Runner-up Hana Loftus revisits The Idea Stores by David Adjaye and addresses similar queries. Details of the building are evoked in a clear and interesting voice, with a description that gives an excellent sense of the qualities of the building, as in ‘a jutting cliff of coloured glass hangs over the market stalls’. Loftus also looks at the wider urban realm. The building is ‘a blend of culture, commerce and coffee in a sleek architectural wrap [that] epitomises the urban renaissance strategies of the time’.
Loftus also looks at how the building responds to the brief set by the client, the Borough of Tower Hamlets. Her examination of how the buildings have adapted to changes, and the admission that in some cases the design no longer succeeds, is a refreshingly unique element of the review. Nevertheless, the piece ends on an upbeat note: ‘The visual language of public buildings is an important statement of the value that the state places on a community. The Idea Store should be celebrated for their bold contribution to the public realm.’
Finally, the winning piece by Alan Miller reviews the Westfield Sydney Shopping Centre in Sydney. It displays all the qualities we sought in a particularly distinctive, readable and trenchant style. With the opposite of portentousness, it starts by asking perhaps the biggest question of all: ‘What is architecture?’ before grappling with the gap between architectural ambition and its public reception, a fundamental disconnect in the background noise against which we work. The writing is bold and uncompromising: ‘The ugliest buildings – the cheapo apartment blocks, the McMansions, the strip malls are not architecture, merely the residual detritus of a busy society.’
Its critique of the transformation of the lower floors of Sydney Towers into a shopping mall, says it ‘has been maxed-out, its podium crammed with a six-level retail extravaganza which has much to tell us about they way buildings are expected to meet
the ground in our cities today’. The review exhibits a clear understanding of the nature of commercial buildings and what architects are called upon to do, as well as an understanding of the problems facing city centres, and the difficulties these pose for the designer. ‘The building acts out the conflict of trying to wedge that anti-urban model into an urban context… like a suburban mall, it is a deeply internal experience with nothing to say about, or to, the culture and climate of Sydney.’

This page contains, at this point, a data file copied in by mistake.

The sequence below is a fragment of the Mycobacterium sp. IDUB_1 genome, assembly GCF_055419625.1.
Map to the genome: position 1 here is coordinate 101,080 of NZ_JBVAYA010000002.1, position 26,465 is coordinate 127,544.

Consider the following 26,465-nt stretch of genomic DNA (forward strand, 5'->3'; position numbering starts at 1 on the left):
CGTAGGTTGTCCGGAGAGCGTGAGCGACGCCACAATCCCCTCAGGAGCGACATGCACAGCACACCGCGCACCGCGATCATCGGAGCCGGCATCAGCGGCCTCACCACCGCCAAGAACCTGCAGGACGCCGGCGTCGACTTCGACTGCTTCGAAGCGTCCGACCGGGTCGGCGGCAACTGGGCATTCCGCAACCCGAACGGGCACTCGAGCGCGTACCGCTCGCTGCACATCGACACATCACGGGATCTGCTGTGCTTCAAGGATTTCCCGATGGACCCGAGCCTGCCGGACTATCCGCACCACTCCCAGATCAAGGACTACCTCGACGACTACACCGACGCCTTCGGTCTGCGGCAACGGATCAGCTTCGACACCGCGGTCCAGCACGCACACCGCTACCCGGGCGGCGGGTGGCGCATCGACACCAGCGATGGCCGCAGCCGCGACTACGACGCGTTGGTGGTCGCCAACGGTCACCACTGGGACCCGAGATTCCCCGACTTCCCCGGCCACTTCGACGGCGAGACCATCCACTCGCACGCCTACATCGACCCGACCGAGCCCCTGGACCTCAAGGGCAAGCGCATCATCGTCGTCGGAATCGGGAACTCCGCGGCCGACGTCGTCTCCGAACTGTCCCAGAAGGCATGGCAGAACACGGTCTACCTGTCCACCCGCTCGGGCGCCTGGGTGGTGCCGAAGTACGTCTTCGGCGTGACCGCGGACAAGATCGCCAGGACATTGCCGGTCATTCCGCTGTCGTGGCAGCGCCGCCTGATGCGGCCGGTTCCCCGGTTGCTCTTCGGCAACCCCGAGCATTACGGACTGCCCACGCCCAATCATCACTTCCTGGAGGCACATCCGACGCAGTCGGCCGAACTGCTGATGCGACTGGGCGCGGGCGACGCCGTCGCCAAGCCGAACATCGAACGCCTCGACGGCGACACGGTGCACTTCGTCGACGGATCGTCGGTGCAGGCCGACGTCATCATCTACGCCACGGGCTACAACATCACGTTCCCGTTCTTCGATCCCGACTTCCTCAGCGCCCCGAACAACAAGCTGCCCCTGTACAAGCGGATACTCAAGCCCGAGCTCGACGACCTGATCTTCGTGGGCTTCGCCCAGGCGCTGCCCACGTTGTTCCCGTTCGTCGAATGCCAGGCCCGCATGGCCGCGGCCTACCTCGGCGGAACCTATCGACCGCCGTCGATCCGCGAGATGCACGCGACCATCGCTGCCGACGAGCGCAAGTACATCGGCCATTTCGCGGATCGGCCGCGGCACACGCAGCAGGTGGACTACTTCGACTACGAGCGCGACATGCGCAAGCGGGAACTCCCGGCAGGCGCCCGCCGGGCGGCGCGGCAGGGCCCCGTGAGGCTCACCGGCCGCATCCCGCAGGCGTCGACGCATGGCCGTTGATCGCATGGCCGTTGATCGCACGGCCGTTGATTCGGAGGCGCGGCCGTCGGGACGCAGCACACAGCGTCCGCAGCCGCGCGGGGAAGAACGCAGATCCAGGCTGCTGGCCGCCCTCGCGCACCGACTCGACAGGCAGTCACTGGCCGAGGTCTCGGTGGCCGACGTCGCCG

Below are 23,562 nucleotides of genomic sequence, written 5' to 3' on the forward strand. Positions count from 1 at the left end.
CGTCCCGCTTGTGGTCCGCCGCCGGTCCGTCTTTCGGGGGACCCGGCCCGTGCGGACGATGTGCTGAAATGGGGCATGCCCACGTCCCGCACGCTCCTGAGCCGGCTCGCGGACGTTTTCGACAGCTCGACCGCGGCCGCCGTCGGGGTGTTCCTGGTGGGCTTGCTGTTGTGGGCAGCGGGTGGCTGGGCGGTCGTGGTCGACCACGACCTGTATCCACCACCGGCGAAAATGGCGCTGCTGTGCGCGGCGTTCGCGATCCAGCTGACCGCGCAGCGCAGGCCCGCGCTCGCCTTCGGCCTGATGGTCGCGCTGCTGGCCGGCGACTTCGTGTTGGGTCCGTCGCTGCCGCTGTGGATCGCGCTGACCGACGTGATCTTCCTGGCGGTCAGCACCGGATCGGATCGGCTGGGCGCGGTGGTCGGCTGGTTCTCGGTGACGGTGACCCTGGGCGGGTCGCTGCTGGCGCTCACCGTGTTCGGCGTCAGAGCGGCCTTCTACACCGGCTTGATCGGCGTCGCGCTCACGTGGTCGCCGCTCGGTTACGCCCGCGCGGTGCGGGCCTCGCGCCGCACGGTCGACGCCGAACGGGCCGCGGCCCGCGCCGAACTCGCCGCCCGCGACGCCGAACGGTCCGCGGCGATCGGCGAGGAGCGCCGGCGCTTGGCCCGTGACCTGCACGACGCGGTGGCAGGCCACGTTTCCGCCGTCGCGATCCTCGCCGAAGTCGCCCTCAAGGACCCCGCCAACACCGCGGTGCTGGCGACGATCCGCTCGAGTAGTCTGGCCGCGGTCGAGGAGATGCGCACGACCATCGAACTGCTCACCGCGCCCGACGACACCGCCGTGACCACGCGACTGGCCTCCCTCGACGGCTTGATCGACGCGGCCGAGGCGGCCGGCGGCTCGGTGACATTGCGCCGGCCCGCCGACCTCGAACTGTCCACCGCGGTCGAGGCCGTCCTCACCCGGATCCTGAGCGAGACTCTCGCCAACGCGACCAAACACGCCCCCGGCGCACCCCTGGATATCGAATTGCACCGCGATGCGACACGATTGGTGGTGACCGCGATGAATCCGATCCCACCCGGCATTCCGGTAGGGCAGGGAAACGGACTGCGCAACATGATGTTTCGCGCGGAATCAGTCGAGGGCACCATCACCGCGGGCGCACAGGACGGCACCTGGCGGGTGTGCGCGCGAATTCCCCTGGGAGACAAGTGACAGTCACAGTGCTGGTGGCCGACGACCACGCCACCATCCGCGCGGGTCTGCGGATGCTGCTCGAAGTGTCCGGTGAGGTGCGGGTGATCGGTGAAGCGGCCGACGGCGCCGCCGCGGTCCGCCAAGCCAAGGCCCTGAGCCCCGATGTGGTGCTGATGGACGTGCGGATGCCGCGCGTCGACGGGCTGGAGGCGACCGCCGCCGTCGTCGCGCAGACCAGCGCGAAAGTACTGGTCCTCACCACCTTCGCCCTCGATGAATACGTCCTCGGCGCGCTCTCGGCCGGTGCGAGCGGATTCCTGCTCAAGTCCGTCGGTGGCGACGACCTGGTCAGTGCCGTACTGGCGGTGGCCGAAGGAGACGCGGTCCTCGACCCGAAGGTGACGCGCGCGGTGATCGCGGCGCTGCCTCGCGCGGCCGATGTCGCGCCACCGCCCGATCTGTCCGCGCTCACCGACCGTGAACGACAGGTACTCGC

Miller unfavourably compares aspects of Westfield’s architectural expression and detailing with the way materials by were used by masters of architecture Louis Kahn and Carlos Scarpa. This review is comprehensive at the level of context, detail, the large and the small scale, and understands how materials and design affect people. ‘Natural light is absent. The floors, clad in a garishly veined marble imported from somewhere far away, slope subtly, gradually wedging the visitor under ceilings of domestic height. Combined with the drunken proliferation of shiny surfaces, the result, if you pay attention to the space rather than the shopping, is almost physically damaging.’
In addition, Miller raises some of the more serious questions in architecture today. The piece recognises that while the project ‘seems to have been successful in large measure because it re-affirms shopping culture through its glitziness’, Miller sets
a higher ambition for city architecture, articulating the conundrum of the architect as the servant of commerce. ‘Architecture ought to dignify a city and its people. In a city so content to let the market decide what it wants to build, what do we do when the market decides that good architecture is optional?’
This piece, as well as those on the shortlist, demonstrates that critique and analysis is alive and well, and valuable, because critical analysis is essential in the creation of better buildings.
Alan Berman is co-director of Berman Guedes Stretton and the author of several books on design and sustainability.
The judges’ view
I was pleasantly surprised by the fluency and stylishness of many of the competitors, so my own final choice was not easily determined. It was easy to eliminate entries that read like press handouts; it is discrimination and criticism, however appreciative, that I looked for. The critic has to hold a mirror up to the practitioner, in which, though he may believe himself fair, he will also take note of their faults and blemishes. Joseph Rykwert
The quality of entries was generally high. The writers were clearly aware of the need to assess the buildings instead of simply describing them. Architectural criticism is currently in need of greater depth. The number of entries we received implies that both writers and readers know this, and feel, as I do, that this competition is a timely event. Mary Banham
As a magazine editor, I was looking for a writer with a compelling voice and something to say. After a lively debate, I believe we found both. Christine Murray
to write a building study, and £250 to the runner-up